Calm Down, Calm Down
So I’ve enrolled in a part time university course called ‘Scriptwriting for Film and TV.’ It’s a one night a week course which last for six months. The first day is tomorrow, and I’m a little nervous about it to tell you the truth! Nervous but excited. I need to make sure I’ve got my pencil case at the ready, with two spare pencils, three spare pens, a rubber, a ruler, a protractor and a good quality pencil sharpener, just in case I manage to blunt the three razor sharp pencils which I’ve already got. (Those cheap plastic sharpeners are just no good, you need one of those metal ones with the holes for two different sized pencils even though nobody ever uses the big hole because all normal sized pencils are too small for that one.)
It got me thinking, however, about how nervous some of us get when we start something new. Whether it be new jobs, courses, relationships, football matches, schools, training etc. we tend to get ourselves wound up so much that we become different people. I know I do, anyway! Perhaps not as much as I used to get, because you tend to get more relaxed with age, but I still get properly wound up over certain things and the more that people tell me not to worry, then the more I get wound up! (I get it from my mum!)
As well as a writer, I am also a musician and have been playing in bands for over twenty years now. I have probably done hundreds of gigs in that time, but I still get nervous going on stage, even now. In the past I used to just hide behind my guitar and hope that no-one noticed me until it was over, and that worked pretty well until I got nominated to be the singer too, and then it got a little bit harder to hide!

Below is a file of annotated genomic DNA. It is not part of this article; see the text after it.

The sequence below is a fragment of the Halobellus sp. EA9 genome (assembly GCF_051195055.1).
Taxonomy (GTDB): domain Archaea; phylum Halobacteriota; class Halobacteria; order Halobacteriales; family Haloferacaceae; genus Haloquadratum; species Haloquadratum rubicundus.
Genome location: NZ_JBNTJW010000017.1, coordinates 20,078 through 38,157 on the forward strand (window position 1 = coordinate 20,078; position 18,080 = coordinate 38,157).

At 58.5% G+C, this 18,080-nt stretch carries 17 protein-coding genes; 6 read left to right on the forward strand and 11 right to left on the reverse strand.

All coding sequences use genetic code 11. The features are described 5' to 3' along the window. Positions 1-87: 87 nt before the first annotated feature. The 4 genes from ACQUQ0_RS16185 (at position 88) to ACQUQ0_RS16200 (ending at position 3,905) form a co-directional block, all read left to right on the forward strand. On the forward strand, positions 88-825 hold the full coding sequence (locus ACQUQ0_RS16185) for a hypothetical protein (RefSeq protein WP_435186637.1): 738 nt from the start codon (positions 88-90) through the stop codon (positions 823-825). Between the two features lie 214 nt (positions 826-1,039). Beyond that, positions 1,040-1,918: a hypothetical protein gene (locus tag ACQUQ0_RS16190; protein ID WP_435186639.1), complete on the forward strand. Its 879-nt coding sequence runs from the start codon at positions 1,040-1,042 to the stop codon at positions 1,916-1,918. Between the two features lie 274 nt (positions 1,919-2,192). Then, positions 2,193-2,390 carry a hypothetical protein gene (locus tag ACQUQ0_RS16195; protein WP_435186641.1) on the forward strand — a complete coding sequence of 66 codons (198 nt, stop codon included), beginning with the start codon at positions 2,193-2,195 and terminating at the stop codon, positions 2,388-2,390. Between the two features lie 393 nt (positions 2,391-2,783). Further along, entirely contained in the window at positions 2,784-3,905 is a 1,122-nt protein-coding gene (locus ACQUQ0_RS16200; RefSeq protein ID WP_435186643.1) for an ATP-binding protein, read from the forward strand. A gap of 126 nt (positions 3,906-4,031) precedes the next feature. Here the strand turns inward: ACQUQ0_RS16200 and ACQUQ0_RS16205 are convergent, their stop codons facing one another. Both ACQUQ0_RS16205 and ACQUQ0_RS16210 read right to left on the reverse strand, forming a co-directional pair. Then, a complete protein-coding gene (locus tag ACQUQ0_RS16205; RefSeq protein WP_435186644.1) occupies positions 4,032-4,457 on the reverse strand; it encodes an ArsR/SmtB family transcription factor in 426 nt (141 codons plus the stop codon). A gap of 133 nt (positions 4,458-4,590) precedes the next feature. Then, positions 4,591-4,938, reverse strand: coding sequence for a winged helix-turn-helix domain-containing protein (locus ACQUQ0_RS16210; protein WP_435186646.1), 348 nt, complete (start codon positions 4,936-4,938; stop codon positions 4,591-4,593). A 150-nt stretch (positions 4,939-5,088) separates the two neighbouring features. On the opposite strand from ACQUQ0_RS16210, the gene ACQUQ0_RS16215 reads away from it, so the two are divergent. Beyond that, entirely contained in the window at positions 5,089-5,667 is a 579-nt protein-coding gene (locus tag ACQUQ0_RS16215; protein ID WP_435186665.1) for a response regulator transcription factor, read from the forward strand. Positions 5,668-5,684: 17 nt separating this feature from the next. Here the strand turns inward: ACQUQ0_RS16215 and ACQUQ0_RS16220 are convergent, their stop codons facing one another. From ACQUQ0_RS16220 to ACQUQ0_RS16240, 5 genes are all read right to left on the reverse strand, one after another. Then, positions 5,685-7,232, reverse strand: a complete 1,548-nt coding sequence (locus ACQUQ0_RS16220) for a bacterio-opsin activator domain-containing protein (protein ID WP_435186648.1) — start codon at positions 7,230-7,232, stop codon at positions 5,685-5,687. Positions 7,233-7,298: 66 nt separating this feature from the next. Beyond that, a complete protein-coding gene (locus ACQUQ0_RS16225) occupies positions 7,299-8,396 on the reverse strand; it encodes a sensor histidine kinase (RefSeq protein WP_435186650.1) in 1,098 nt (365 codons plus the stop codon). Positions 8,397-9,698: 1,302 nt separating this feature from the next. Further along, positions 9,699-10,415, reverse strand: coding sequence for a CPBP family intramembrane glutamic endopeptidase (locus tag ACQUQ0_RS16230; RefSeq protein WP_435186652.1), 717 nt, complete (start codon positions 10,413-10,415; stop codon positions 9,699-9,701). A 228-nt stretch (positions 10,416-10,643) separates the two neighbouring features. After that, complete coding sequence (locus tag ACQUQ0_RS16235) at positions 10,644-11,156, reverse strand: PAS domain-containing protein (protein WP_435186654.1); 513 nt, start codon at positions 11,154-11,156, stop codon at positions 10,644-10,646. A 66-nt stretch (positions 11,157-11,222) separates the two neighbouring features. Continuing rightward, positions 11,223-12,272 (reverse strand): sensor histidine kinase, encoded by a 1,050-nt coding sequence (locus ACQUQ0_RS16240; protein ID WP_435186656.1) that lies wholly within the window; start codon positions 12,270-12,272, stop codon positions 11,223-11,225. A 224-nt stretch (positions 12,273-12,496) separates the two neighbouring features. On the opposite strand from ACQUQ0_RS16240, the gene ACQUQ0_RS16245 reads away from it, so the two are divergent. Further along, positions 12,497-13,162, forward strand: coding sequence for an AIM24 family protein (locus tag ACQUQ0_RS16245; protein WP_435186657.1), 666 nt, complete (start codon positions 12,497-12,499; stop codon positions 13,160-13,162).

One of the reasons that it became harder for me to hide was not because of the thickness of a microphone stand, although I defy anybody to hide behind one of those unless you are 20 millimetres thick with your arms by your sides, but because of that horrible word that everyone expects the singer to be an expert at. ‘Banter!’
Yes, banter is one of those things that you are expected to do as a frontman or woman. And the thing about banter is that absolutely every single person in the entire crowd thinks that they are a million times funnier that you are! And they like to constantly shout things at you to remind you of the fact. Nerves do play a part here too, and I think the more nervous you are then the more likely you are to say things that you haven’t quite thought through. I’ve seen some singers blatantly abuse the crowd and have a full blown argument with them in the name of banter. After all, the one with the microphone is the loudest in the room, and generally gets his or her point across in the strongest way. Abuse is not the best way to respond to hecklers I know, but unfortunately nerves sometimes come into play here.
Let’s hope that if I get put on the spot tomorrow in my class that I don’t respond to the teacher by shouting punk rock, nervous tension, lager fuelled obscenities at him otherwise it’ll be one night course instead of a six month one! Perhaps I’ll just sit at the back and hide.
Calm down, calm down.